Vijaya Lakshmi Pandit: The first ever woman cabinet minister and first Asian president of UN General Assembly

Vijaya Lakshmi Pandit was just 16 when she attended her first political meeting. Here's everything you need to know about her fight for freedom.

Despite women making massive strides, politics in India is still largely a much man’s world. Women need to claw their way through it to make a position for themselves. Nevertheless, there have been some women in history who have broken all stereotypes and made a mark for themselves amid the times which have ruled by extreme patriarchy.

Vijaya Lakshmi Pandit, who held so many positions before and after independence, has been a source of inspiration for women through time. Not only was she the first woman to hold a political position in pre-independent India, she was also the first woman to be the President of the United Nations General Assembly. She was also the sister of Jawaharlal Nehru, the first prime minister of independent India.

A staunch believer in the freedom of India, here’s how she fought for India’s independence:


Early Life

Vijaya Lakshmi Pandit was born on August 18, 1900 in Allahabad. The daughter of Motilal Nehru, she was named Swarup Kumari Nehru at birth. At a very young age, she took interest in politics. Vijaya Lakshmi Pandit was just 16 when she attended her first political meeting. She also volunteered in Annie Besant’s Home Rule League.

Education and marriage

She received private home education in India and abroad by governesses and tutors. In 1921, she got married to Ranjit Sitaram Pandit, a Maharashtrian barrister and a fellow Congress worker. After her marriage, she changed her name to Vijaya Lakshmi Pandit from Swarup Kumari Nehru.

Also read: Savitribai Phule, the social reformer who founded India’s first girls’ school

Following the family tradition, she became an active worker in the Indian nationalist movement. She was imprisoned three times by the British authorities in India.

Politics and struggle for freedom

Pandit began her career in politics in her 30s when she joined the All Indian Women’s Conference (AIWC). She pushed the AIWC to reconsider their notion that politics and welfare were mutually exclusive and antithetical.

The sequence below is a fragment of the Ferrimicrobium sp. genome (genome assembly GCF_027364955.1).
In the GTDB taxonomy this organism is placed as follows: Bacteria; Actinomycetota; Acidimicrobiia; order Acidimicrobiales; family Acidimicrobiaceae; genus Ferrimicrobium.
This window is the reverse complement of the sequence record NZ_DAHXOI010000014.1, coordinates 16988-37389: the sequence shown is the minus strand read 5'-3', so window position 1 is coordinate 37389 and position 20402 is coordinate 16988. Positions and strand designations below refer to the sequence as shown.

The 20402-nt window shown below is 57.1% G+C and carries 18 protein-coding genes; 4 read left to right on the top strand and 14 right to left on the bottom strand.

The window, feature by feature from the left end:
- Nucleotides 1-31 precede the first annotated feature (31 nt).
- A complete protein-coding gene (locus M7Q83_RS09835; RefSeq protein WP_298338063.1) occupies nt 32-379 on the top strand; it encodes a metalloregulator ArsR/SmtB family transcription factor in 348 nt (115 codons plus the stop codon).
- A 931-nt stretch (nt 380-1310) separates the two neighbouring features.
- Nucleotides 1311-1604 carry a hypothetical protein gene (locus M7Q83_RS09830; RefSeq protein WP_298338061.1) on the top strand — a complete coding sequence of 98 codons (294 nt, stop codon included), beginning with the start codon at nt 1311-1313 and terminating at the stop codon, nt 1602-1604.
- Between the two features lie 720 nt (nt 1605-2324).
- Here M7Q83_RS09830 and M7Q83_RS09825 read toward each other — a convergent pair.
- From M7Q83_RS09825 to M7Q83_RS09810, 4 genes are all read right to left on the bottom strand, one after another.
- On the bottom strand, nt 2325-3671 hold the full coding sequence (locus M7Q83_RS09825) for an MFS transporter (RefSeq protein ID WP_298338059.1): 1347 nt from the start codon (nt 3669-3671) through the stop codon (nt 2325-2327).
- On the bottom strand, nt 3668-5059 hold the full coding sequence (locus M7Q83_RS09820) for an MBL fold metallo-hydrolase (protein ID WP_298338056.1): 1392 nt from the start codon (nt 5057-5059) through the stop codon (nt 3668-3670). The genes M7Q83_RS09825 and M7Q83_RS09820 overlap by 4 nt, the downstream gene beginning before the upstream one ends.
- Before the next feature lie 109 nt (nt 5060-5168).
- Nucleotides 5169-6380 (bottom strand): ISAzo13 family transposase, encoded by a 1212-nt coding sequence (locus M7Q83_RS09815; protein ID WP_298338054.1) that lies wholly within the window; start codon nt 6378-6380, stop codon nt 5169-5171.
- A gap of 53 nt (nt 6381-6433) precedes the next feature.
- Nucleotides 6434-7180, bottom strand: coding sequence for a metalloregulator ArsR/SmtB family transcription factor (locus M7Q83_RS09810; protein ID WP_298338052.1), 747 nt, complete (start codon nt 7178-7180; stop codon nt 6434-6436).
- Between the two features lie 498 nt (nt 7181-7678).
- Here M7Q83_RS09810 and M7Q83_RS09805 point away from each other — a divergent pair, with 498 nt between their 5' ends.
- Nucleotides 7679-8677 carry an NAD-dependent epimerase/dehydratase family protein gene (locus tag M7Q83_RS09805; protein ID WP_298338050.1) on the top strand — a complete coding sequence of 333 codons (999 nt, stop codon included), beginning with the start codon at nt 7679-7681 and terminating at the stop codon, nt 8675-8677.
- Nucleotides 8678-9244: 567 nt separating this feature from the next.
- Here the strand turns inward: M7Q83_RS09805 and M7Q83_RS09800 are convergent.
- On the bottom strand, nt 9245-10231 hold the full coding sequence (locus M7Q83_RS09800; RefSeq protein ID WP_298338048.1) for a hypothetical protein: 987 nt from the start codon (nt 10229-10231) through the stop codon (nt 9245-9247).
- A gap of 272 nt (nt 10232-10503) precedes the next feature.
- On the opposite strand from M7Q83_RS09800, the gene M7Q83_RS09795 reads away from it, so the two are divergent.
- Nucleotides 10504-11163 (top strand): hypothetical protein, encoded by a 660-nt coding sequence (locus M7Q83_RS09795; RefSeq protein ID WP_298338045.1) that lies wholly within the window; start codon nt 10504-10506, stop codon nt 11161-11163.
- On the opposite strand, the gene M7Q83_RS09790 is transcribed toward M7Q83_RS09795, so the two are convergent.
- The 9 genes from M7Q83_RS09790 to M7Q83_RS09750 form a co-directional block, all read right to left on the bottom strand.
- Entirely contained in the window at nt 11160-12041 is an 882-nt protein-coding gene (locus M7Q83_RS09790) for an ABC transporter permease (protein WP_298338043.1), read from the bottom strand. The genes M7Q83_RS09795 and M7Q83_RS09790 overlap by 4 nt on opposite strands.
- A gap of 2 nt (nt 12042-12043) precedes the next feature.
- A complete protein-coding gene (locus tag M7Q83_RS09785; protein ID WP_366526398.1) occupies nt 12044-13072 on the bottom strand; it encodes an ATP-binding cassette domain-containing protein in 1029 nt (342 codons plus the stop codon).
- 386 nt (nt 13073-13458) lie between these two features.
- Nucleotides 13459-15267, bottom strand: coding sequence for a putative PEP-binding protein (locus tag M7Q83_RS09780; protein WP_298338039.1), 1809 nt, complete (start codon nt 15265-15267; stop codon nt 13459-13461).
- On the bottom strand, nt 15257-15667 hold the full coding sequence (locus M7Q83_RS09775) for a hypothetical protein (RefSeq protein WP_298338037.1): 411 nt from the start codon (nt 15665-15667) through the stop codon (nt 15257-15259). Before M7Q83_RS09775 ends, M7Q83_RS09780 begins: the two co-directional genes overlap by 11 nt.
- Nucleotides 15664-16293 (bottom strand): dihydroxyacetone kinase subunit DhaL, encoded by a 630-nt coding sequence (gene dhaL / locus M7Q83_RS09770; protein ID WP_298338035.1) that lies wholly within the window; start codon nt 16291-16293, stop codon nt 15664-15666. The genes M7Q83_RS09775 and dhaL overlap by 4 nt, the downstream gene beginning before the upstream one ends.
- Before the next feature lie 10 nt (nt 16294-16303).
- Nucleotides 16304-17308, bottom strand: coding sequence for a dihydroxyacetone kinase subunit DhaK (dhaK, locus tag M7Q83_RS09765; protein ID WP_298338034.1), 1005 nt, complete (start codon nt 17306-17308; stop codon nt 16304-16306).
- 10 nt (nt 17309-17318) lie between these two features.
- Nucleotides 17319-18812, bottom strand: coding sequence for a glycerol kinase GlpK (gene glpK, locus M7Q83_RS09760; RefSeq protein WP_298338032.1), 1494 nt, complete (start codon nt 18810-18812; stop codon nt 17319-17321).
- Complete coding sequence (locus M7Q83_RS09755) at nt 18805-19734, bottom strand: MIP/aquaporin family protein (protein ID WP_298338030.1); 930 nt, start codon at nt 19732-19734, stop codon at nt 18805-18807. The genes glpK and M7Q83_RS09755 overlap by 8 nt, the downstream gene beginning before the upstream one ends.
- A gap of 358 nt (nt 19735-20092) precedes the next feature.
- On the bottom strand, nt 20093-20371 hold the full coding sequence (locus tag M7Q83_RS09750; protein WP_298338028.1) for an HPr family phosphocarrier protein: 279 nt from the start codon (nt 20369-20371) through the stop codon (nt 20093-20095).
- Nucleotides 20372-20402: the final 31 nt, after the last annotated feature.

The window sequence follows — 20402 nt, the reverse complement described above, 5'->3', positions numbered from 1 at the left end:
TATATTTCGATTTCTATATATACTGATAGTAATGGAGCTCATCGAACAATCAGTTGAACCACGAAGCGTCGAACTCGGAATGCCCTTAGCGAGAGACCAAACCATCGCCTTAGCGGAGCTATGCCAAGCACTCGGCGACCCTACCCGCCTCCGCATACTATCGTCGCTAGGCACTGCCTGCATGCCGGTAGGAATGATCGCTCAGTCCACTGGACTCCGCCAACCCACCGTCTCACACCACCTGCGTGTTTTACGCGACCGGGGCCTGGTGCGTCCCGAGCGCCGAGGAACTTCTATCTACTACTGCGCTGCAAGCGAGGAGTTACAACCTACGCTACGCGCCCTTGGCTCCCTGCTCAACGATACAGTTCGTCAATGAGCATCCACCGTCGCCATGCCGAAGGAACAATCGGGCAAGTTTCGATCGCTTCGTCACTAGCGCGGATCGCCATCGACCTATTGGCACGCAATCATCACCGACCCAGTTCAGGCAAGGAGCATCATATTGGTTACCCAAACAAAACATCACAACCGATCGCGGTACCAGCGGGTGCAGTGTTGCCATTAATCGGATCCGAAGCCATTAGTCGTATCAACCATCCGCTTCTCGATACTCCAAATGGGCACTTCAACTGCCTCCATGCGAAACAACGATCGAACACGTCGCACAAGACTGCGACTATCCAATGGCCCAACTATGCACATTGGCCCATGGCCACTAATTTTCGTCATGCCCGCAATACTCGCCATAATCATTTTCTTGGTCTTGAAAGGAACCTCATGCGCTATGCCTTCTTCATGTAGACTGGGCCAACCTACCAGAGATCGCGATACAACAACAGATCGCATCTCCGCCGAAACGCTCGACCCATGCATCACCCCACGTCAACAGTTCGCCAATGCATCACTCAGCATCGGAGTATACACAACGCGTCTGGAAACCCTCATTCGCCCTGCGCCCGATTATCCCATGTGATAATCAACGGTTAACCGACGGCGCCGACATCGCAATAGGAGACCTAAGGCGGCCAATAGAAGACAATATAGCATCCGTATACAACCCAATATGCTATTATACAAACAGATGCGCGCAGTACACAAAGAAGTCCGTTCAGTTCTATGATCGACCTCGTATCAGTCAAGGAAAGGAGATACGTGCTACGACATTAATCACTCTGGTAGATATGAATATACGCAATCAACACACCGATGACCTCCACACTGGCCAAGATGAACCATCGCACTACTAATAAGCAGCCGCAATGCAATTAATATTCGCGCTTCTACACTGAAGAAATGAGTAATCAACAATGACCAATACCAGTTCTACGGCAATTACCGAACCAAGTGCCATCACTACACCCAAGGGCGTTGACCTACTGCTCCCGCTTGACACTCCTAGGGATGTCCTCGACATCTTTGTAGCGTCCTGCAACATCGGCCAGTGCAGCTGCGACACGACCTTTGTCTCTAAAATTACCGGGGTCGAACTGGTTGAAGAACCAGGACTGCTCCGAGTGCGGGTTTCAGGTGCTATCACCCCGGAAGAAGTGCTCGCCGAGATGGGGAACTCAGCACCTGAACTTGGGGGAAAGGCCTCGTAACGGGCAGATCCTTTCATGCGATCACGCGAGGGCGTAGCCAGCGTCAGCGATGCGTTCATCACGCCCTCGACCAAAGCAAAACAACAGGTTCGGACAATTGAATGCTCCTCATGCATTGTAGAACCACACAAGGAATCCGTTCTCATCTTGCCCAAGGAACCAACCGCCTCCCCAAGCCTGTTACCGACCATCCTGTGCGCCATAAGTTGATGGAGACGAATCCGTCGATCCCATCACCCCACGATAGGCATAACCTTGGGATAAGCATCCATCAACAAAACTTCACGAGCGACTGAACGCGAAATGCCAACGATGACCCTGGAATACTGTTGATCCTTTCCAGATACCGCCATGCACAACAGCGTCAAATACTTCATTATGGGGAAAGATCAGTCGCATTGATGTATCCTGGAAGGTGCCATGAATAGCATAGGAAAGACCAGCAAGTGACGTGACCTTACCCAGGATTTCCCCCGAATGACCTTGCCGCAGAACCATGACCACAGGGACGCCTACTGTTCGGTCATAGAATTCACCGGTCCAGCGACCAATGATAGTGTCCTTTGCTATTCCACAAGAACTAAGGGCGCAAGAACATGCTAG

In 1934, she was elected to the Allahabad Municipal Board. In 1936, she was elected to the Assembly of the United Provinces, and in 1937 became minister of local self-government and public health — the first Indian woman ever to become a cabinet minister.

In 1939, she resigned from her post to protest against the British government’s declaration that India was a participant in World War II. Along with other Congress leaders, she was imprisoned after the Congress launched ‘Quit India’ Resolution of August 1942.

Also read: How Durgabai Deshmukh caught Mahatma Gandhi’s attention at age 12 by fighting for the devadasis

Opposed colonialism and imperialism

After her husband’s death, Pandit travelled to the US and spoke about the problems of colonialism and the impact that imperialism had in colonised countries. She pushed for countries to be held accountable for human dignity, equality, and rights. She believed strongly in equality and condemned the inherent racism that came with colonialism.


  • In 1939, when the British government declared that India was to participate in World War II, she resigned from the Congress office as a protest.

  • She got imprisoned as a participant in the “Quit India movement”.
  • She was the member of the constituent assembly that drafted the Indian Constitution.
  • She was jailed for presiding over a public meeting where the pledge of Independence was taken.
As India celebrates 70 years of independence, we bring you stories of women who were part of the Indian Independence Struggle. You might have heard about some of them but most do not find a mention in our history books or popular memory. These were ordinary women from all walks of life who managed to make extraordinary contributions to the cause of freedom.  This series is our tribute to these women and their exemplary work. We bring you 70 stories of courage and valour over the next one week leading up to 15th August 2017. Write to us, if you have any names to add to this list. Email:

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